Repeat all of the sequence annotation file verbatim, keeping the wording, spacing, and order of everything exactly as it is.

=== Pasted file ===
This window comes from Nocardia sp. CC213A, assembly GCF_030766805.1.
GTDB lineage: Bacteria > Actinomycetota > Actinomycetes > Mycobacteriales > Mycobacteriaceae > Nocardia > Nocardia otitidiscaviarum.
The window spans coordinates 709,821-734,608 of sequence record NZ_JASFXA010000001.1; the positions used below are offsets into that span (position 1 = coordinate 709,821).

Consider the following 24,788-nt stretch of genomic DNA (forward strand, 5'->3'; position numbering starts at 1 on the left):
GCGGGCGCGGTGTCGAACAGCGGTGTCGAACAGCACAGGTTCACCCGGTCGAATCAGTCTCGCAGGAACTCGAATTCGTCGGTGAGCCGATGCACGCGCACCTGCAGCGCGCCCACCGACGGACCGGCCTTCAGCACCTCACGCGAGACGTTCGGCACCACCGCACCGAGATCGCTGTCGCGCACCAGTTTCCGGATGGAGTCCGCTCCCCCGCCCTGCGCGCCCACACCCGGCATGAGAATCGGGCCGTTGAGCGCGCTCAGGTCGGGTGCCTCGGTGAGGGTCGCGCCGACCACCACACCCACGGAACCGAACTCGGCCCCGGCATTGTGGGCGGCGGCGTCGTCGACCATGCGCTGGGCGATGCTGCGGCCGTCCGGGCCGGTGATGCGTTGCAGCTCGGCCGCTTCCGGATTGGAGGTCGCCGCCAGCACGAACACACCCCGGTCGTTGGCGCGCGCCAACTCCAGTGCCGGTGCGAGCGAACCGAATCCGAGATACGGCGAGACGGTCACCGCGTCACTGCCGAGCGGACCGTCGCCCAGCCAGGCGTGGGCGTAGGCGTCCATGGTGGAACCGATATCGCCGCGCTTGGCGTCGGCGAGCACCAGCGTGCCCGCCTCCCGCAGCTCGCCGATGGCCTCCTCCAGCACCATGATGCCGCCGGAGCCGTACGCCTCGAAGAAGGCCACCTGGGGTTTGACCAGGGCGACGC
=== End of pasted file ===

This window comes from Nocardia sp. CC213A, assembly GCF_030766805.1.
GTDB lineage: Bacteria > Actinomycetota > Actinomycetes > Mycobacteriales > Mycobacteriaceae > Nocardia > Nocardia otitidiscaviarum.
The window spans coordinates 709,821-734,608 of sequence record NZ_JASFXA010000001.1; the positions used below are offsets into that span (position 1 = coordinate 709,821).

Consider the following 24,788-nt stretch of genomic DNA (forward strand, 5'->3'; position numbering starts at 1 on the left):
GCGGGCGCGGTGTCGAACAGCGGTGTCGAACAGCACAGGTTCACCCGGTCGAATCAGTCTCGCAGGAACTCGAATTCGTCGGTGAGCCGATGCACGCGCACCTGCAGCGCGCCCACCGACGGACCGGCCTTCAGCACCTCACGCGAGACGTTCGGCACCACCGCACCGAGATCGCTGTCGCGCACCAGTTTCCGGATGGAGTCCGCTCCCCCGCCCTGCGCGCCCACACCCGGCATGAGAATCGGGCCGTTGAGCGCGCTCAGGTCGGGTGCCTCGGTGAGGGTCGCGCCGACCACCACACCCACGGAACCGAACTCGGCCCCGGCATTGTGGGCGGCGGCGTCGTCGACCATGCGCTGGGCGATGCTGCGGCCGTCCGGGCCGGTGATGCGTTGCAGCTCGGCCGCTTCCGGATTGGAGGTCGCCGCCAGCACGAACACACCCCGGTCGTTGGCGCGCGCCAACTCCAGTGCCGGTGCGAGCGAACCGAATCCGAGATACGGCGAGACGGTCACCGCGTCACTGCCGAGCGGACCGTCGCCCAGCCAGGCGTGGGCGTAGGCGTCCATGGTGGAACCGATATCGCCGCGCTTGGCGTCGGCGAGCACCAGCGTGCCCGCCTCCCGCAGCTCGCCGATGGCCTCCTCCAGCACCATGATGCCGCCGGAGCCGTACGCCTCGAAGAAGGCCACCTGGGGTTTGACCAGGGCGACGC